What do you need to work on?
Number of checks in each category:
Body __; Mind __; Emotions __; Spirit __;
Guide to category scores
0: Excellent energy management skills; 1: Strong energy management skills; 2: Significant deficits; 3: Poor energy management skills; 4: A full-fledged energy crisis


Schwartz T, McCarthy C. Manage your energy, not your time. Harvard Business Review. October, 2007. [Full text]

Friday, October 16, 2009

Energy Quiz

Lack of energy is one of the reasons for lack of joie de vivre. There is a previous post with a questionnaire which helps to identify if one is stressed. The following quiz helps to identify energy drains. Most of us know what should be done, yet few do it. The quiz is an indicator.

Questions 1 and 2 are indicators towards sleep and rest; 3 to 7 deal with diet; 8 with exercise; 9 and 10 with lifestyle.

1. Do you usually sleep for at least seven and a half to eight hours each night?
2. Do you rarely wake during the night?
3. Do you eat three well-balanced meals a day at regular intervals?
4. Do you always eat breakfast?
5. Do you eat at least two portions of protein food everyday (meat, fish, eggs, dairy, pulses) as well as two portions of wholegrain carbohydrates (bread, pasta or porridge)?
6. Do you eat at least five servings of fruits and vegetables a day?
7. Do you drink at least one and a half litres of fluid a day, not counting very strong coffee, alcohol or energy drinks and keep your alcohol levels within recommended levels?
8. Are you active, on the go for at least an hour or more a day?
9. Do you feel content and happy with your lot?
10. Do you feel that you have a good work-life balance?

A ‘no’ answer to a question indicates a requirement of attention to that particular aspect.

Tuesday, October 13, 2009

Thoughts and Reality

Masaru Emoto is a Japanese researcher and author. Dr. Masaru Emoto’s water crystal experiments consist of exposing water to different words, pictures, or music, and then freezing and examining the response in the form of aesthetics of the resulting crystals with microscopic photography.

It is claimed that depending on the different focused intentions, water appears to ‘change its expression’ and images of the water crystals are beautiful (in one study beautiful crystals were defined as symmetric, aesthetically pleasing shapes) or unsightly depending upon whether the words or thoughts were positive or negative.

The children’s version of the book ‘The Message from Water’ is available on the net. It is available in different languages.

Commentators have criticized the research for insufficient experimental controls, and for lack of sharing of sufficient details of the approach. In other experiments scientists have not been able to either accept or reject the findings.

At least there is proof that thoughts and feelings affect physical reality and it would be preferable to maintain an environment of positive thoughts, words and actions.

Thursday, October 8, 2009

Tips for Happiness And a Novel Term

Robert Holden shares the following ten tips to increase happiness.

1. Define Happiness – A person’ definition of happiness, influences significant decisions in his life.

2. Accept Happiness – Be willing to accept that happiness already exists inside you.

3. Follow Your Joy – Notice what truly inspires you, listen to your heart’s desires and recognize your soul’s purpose.

4. Choose Happiness – Choose instead of chase happiness.

5. Free Happiness – A lot of happiness is overlooked because it doesn’t cost anything.

6. Love Someone – People who give their time, energy and attention to their important relationships are happier.

7. Forgive Now – Forgiveness releases people from their past and positively affects their happiness course.

8. Vocal Gratitude – The more grateful a person, the happier he/she is.

9. Beware Martyrdom – The person and the people around him are happier when he treats himself better.

10. Be Present - Happiness is where you are. The more present one is in each moment, the more happiness he/she will find.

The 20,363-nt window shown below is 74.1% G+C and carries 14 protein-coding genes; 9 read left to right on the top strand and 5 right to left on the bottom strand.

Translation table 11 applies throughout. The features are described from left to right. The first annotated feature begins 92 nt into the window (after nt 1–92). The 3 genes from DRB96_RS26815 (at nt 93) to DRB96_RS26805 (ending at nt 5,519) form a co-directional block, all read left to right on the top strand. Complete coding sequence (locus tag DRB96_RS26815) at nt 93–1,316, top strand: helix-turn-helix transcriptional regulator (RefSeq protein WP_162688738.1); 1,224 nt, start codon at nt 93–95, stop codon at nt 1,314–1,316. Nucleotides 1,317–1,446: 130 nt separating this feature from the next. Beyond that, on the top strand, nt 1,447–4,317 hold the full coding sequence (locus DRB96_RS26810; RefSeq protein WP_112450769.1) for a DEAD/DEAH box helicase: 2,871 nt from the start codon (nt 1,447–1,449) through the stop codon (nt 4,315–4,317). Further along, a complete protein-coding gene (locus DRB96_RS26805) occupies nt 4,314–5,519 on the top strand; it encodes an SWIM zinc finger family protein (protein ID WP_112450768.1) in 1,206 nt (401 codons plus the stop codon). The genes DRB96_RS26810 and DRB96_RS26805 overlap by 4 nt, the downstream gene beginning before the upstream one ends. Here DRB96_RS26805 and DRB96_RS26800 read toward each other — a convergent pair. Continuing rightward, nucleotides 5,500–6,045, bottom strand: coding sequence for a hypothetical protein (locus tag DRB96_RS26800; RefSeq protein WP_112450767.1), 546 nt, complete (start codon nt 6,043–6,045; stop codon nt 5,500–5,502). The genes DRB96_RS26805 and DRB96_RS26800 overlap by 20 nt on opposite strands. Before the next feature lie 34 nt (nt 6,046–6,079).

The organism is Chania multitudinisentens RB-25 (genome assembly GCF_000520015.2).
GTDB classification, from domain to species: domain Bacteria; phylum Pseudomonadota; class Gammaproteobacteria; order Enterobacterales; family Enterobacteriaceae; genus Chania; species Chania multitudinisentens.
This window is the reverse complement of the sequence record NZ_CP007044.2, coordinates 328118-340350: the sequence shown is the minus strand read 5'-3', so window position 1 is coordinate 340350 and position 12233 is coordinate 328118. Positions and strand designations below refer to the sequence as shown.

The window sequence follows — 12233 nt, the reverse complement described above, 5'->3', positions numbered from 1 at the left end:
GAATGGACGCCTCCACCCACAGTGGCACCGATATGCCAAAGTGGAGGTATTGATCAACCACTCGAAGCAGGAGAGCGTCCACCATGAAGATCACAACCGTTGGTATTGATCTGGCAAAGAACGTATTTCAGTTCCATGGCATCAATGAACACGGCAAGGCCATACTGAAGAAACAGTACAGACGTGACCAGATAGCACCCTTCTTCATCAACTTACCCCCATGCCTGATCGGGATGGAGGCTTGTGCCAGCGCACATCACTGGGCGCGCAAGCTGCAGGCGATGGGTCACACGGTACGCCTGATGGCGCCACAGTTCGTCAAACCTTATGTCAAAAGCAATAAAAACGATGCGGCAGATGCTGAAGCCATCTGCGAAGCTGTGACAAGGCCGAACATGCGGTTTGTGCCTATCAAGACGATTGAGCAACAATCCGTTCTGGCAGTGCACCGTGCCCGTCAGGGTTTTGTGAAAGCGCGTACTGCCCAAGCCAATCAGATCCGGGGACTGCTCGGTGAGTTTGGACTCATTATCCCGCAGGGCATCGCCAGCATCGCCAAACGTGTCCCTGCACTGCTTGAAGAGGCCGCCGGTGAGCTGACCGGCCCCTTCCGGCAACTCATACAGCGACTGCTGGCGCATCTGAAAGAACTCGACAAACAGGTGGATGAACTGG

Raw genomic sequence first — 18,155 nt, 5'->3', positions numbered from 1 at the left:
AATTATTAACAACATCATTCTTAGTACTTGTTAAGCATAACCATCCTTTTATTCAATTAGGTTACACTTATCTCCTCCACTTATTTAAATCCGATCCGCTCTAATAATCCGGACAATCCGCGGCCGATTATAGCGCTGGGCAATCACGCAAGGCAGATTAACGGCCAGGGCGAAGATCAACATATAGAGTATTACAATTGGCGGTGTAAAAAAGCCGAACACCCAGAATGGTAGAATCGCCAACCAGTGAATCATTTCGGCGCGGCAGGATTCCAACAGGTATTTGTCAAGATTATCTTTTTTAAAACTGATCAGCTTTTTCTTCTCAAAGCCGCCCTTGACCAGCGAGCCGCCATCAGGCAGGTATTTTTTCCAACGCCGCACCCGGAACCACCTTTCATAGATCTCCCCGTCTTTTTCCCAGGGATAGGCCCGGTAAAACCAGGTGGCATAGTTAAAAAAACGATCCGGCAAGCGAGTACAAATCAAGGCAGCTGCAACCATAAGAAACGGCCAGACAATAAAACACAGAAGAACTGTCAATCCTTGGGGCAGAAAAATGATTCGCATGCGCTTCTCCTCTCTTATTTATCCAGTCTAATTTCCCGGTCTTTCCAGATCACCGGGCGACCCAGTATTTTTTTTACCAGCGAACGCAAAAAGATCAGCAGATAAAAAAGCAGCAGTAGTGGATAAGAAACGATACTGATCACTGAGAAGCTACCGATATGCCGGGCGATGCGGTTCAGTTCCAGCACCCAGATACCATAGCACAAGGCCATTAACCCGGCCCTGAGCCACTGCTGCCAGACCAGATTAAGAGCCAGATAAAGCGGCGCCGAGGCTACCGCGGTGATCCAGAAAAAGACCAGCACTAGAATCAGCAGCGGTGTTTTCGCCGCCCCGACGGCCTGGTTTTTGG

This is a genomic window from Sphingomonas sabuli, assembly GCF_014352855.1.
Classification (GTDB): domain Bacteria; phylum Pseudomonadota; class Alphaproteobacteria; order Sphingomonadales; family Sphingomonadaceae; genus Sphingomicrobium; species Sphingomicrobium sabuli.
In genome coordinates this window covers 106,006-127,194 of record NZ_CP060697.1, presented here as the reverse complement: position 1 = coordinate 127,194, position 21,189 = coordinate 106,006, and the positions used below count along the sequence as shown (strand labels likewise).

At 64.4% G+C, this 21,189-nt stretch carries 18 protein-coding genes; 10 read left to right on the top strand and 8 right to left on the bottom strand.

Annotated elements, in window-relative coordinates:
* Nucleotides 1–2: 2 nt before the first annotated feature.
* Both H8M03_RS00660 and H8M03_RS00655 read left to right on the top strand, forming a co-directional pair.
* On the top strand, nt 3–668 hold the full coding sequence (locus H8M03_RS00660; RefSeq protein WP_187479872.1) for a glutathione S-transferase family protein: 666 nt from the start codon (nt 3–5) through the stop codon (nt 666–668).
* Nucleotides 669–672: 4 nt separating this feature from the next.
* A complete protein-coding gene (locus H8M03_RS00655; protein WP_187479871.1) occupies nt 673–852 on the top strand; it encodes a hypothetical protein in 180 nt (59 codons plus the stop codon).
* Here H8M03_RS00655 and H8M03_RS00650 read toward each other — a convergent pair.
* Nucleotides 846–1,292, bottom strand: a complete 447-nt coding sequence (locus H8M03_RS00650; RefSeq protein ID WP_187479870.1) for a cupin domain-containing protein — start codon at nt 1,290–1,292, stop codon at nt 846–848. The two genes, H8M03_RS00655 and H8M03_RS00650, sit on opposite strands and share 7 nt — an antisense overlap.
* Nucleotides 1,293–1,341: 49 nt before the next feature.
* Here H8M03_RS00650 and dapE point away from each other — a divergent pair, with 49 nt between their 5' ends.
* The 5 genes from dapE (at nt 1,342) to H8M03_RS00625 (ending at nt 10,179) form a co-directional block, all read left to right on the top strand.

The above tips are discussed more in the slideshow ‘10 Ways to Find Happiness’.

While discussing the satisfaction levels of some individuals, in another related resource, he uses a term "happy-chondria" for a condition based on a belief that any happiness carries an eventual fall and price (A related technical term could be cherophobia). Dr. Robert Holden says that a person has got to dare to let life be great, and trust that happiness can happen and that it can last.

Wednesday, October 7, 2009

Endorphin Visualization

Robert Holden is a psychologist, author and broadcaster with expertise in the field of positive psychology and well-being. He holds a Ph.D. in the Psychology of Happiness. He is a personal and professional coach and coaches in business, healthcare, education and sport.

Endorphins are endogenous opioid compounds and have the ability to produce a sense of well-being. Holden suggests the following visualization for a wave of good feel in the body and mind.

Imagine that your body is filled with golden light (It can actually be whatever colour you like – any colour that brings a smile to your face when you think about it.).

Now imagine that light flowing throughout your body like a warm liquid, nourishing every cell and organ along the way.

If you look closely, you can see tiny little ‘en-dolphins’ swimming in the light. Each ‘en-dolphin’ is a carrier of joy.

Imagine yourself diving into the light and swimming with the en-dolphins. You can continue doing this for as long as it feels good.

Monday, October 5, 2009

Kindly Happy

Kindness is the act or the state of being kind and marked by charitable behaviour, marked by pleasantness, tenderness and concern for others. A random act of kindness is a selfless act performed by a person or persons wishing to either assist or cheer up an individual or in some cases an animal. There will generally be no reason other than to make people smile, or be happier.

A close association has been reported between kindness and happiness. Kind people experience more happiness and have happier memories. A simple intervention of counting acts of kindness daily for a week (‘counting kindness’ intervention) has been shown to increase happiness. By acting kindly and being aware of the acts of kindness, people appear to become happier and more grateful. Variety in the acts of kindness can positively moderate the effect of such strategies.

There is a beautiful, phrase "Practice random kindness and senseless acts of beauty", which may have been coined by peace activist Anne Herbert.

The ‘acts of kindness’ website provides resources and ideas for spreading kindness.


Otake K, Shimai S, Tanaka-Matsumi J, Otsui K, Fredrickson BL. Happy people become happier through kindness: a counting kindnesses intervention. J Happiness Stud. 2006 ;7:361-375. [Full text]